Outside Syria, radical Islamic elements in Syria could, in the long term, affect two key regional actors: Hizbollah and Israel. With the conflict already disrupting Hizbollah’s vital long term support from Syria and Iran, the emergence of openly hostile radical Sunni groups on its doorstep in Syria challenges Hizbollah’s previously unrivaled dominance. For Israel, the conflict in Syria has largely been beneficial, helping destabilize Syria’s government, and by extension, two of its key allies, Iran and Hizbollah. However, with the emergence of several radical Islamic groups in Syria strongly hostile towards Israel, Israel’s northern border may begin to see attacks from these groups in the future. With the situation in Syria growing more sectarian and chaotic, the radical Islamic groups in Syria are sure to profit, but to what extent is an open question.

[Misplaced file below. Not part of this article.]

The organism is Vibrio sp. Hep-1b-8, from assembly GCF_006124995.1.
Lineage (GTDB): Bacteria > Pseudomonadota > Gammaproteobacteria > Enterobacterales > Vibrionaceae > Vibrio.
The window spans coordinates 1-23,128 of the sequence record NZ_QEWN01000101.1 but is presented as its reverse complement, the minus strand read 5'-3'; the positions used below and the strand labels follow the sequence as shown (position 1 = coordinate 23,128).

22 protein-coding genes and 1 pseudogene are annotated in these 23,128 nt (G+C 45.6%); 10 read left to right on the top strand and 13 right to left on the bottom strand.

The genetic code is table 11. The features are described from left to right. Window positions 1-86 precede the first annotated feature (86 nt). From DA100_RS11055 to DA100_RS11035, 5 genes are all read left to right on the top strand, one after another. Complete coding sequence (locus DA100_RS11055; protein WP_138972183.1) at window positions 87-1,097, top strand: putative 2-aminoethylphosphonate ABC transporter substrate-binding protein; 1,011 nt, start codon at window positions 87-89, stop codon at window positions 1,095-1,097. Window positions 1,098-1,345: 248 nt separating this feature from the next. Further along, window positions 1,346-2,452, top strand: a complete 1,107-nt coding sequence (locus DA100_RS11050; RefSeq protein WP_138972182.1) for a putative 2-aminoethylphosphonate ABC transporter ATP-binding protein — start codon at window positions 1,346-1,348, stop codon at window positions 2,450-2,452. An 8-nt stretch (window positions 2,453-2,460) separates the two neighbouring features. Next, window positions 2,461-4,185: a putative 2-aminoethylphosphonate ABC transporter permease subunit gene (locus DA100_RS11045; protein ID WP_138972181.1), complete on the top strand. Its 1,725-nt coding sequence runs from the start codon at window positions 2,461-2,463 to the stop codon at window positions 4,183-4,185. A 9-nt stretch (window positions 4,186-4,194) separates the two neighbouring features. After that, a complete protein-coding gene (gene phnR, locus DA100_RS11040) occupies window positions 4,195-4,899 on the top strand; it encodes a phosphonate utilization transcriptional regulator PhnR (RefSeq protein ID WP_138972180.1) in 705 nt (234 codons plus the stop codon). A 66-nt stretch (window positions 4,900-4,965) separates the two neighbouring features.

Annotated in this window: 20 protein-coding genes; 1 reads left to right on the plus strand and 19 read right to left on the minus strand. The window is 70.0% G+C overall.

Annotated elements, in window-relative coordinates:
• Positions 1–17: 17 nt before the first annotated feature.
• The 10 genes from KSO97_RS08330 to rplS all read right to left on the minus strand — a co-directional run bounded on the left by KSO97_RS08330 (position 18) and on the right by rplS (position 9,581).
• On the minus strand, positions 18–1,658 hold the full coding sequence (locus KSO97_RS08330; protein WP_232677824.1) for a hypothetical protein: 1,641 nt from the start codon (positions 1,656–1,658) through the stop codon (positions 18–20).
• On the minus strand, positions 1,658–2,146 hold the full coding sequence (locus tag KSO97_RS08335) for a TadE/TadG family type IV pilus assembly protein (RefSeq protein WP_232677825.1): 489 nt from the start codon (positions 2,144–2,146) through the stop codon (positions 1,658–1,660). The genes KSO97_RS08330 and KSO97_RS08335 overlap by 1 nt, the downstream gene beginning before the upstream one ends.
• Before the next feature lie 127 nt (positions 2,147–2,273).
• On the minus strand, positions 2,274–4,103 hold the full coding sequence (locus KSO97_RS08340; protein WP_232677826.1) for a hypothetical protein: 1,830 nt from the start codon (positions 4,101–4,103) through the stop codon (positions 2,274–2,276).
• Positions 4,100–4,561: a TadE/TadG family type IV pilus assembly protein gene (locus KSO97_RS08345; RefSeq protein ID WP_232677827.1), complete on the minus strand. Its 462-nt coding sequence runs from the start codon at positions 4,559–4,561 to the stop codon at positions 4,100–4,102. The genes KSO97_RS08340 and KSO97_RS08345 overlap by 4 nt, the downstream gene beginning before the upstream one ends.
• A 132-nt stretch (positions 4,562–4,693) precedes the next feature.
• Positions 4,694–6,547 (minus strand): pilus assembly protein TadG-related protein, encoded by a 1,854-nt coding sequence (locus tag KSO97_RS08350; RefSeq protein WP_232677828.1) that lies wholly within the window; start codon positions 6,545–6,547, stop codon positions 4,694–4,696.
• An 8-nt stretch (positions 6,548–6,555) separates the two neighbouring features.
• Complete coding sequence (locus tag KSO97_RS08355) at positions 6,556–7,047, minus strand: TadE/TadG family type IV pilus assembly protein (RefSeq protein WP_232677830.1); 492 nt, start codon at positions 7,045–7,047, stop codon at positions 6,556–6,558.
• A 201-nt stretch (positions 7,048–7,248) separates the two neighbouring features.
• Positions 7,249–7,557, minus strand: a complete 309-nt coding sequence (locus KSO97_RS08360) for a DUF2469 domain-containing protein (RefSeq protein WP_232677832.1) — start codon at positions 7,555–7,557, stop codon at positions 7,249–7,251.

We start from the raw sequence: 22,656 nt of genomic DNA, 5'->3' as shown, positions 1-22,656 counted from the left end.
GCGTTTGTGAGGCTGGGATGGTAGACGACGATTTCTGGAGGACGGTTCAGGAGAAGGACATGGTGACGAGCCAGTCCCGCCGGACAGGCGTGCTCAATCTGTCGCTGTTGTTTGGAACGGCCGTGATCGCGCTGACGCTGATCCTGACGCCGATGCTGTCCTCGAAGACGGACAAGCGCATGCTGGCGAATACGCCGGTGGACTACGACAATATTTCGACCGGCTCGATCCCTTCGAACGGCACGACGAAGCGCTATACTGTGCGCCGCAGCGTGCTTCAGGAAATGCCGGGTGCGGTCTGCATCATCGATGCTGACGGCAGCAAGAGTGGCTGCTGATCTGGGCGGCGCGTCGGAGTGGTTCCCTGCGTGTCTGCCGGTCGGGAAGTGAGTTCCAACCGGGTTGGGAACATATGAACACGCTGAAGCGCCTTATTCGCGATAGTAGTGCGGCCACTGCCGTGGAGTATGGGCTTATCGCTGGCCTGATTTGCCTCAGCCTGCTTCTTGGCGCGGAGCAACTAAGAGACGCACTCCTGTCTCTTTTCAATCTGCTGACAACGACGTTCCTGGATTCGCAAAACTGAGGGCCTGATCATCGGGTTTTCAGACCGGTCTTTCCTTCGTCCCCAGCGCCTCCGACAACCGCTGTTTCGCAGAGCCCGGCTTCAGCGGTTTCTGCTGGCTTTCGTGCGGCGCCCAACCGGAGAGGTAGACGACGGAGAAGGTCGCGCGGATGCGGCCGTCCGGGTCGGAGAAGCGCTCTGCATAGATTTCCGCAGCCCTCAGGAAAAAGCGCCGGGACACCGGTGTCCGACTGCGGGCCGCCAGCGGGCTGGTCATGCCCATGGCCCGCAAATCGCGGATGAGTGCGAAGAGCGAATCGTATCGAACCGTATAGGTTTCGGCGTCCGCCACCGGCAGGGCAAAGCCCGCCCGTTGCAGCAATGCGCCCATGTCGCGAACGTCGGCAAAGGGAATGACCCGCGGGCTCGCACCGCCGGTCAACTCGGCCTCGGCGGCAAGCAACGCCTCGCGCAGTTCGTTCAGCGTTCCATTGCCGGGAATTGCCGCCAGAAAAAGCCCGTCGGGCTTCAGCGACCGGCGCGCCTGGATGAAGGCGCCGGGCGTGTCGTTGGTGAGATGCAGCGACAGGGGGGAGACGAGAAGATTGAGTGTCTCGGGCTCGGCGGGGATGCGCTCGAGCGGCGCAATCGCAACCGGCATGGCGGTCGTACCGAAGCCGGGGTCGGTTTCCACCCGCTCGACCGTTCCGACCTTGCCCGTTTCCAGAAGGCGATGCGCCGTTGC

Jonathan Robinson and Tal First are interns at INSS. Einav Yogev is a research assistant in the INSS Terrorism and Low Intensity Conflict Program.


© The Institute for National Security Studies (INSS) -